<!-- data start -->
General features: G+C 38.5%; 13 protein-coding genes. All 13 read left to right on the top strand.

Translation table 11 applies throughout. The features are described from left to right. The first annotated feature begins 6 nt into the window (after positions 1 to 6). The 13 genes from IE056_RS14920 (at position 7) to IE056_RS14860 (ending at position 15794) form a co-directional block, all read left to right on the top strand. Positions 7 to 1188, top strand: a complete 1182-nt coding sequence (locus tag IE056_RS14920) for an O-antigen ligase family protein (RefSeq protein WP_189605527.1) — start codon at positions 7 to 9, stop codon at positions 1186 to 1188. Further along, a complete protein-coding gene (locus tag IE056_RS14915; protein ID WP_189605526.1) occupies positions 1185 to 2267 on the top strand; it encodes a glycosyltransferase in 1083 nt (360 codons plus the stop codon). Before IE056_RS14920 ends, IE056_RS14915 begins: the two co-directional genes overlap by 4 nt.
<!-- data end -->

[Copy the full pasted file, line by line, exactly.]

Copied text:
General features: G+C 38.5%; 13 protein-coding genes. All 13 read left to right on the top strand.

Translation table 11 applies throughout. The features are described from left to right. The first annotated feature begins 6 nt into the window (after positions 1 to 6). The 13 genes from IE056_RS14920 (at position 7) to IE056_RS14860 (ending at position 15794) form a co-directional block, all read left to right on the top strand. Positions 7 to 1188, top strand: a complete 1182-nt coding sequence (locus tag IE056_RS14920) for an O-antigen ligase family protein (RefSeq protein WP_189605527.1) — start codon at positions 7 to 9, stop codon at positions 1186 to 1188. Further along, a complete protein-coding gene (locus tag IE056_RS14915; protein ID WP_189605526.1) occupies positions 1185 to 2267 on the top strand; it encodes a glycosyltransferase in 1083 nt (360 codons plus the stop codon). Before IE056_RS14920 ends, IE056_RS14915 begins: the two co-directional genes overlap by 4 nt.